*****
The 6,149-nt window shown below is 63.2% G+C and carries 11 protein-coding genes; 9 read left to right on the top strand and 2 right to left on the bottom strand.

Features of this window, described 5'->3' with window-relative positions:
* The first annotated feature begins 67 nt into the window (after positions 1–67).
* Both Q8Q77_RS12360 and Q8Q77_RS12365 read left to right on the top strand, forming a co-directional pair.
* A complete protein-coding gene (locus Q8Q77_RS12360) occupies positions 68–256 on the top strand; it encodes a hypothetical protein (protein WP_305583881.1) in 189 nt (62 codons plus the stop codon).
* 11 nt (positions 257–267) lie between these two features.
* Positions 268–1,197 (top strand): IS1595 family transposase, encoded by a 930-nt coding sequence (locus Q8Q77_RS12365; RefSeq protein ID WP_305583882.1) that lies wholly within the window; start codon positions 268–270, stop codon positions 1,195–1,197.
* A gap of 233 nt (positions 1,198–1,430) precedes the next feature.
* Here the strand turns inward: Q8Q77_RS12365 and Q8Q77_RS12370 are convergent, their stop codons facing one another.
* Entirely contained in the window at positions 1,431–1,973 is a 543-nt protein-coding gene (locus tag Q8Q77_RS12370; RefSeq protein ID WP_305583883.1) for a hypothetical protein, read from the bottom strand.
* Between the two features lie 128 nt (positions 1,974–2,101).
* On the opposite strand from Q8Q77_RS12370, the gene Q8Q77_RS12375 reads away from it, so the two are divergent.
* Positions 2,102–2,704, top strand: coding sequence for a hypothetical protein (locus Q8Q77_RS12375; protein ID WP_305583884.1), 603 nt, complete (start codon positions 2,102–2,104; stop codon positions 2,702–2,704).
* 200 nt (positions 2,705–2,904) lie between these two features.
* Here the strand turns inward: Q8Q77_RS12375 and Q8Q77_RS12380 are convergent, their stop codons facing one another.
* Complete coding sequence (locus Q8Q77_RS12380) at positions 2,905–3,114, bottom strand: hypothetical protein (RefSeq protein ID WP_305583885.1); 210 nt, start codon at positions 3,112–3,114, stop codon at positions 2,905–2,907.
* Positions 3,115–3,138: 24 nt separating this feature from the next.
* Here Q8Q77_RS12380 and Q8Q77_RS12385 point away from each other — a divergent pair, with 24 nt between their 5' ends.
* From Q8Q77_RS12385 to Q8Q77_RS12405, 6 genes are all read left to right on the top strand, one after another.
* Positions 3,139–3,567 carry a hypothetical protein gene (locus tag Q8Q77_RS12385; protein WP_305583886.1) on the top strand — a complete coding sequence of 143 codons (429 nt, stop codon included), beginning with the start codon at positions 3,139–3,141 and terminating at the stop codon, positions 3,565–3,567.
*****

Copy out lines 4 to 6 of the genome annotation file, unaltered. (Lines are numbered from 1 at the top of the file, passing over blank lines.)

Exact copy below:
* Both Q8Q77_RS12360 and Q8Q77_RS12365 read left to right on the top strand, forming a co-directional pair.
* A complete protein-coding gene (locus Q8Q77_RS12360) occupies positions 68–256 on the top strand; it encodes a hypothetical protein (protein WP_305583881.1) in 189 nt (62 codons plus the stop codon).
* 11 nt (positions 257–267) lie between these two features.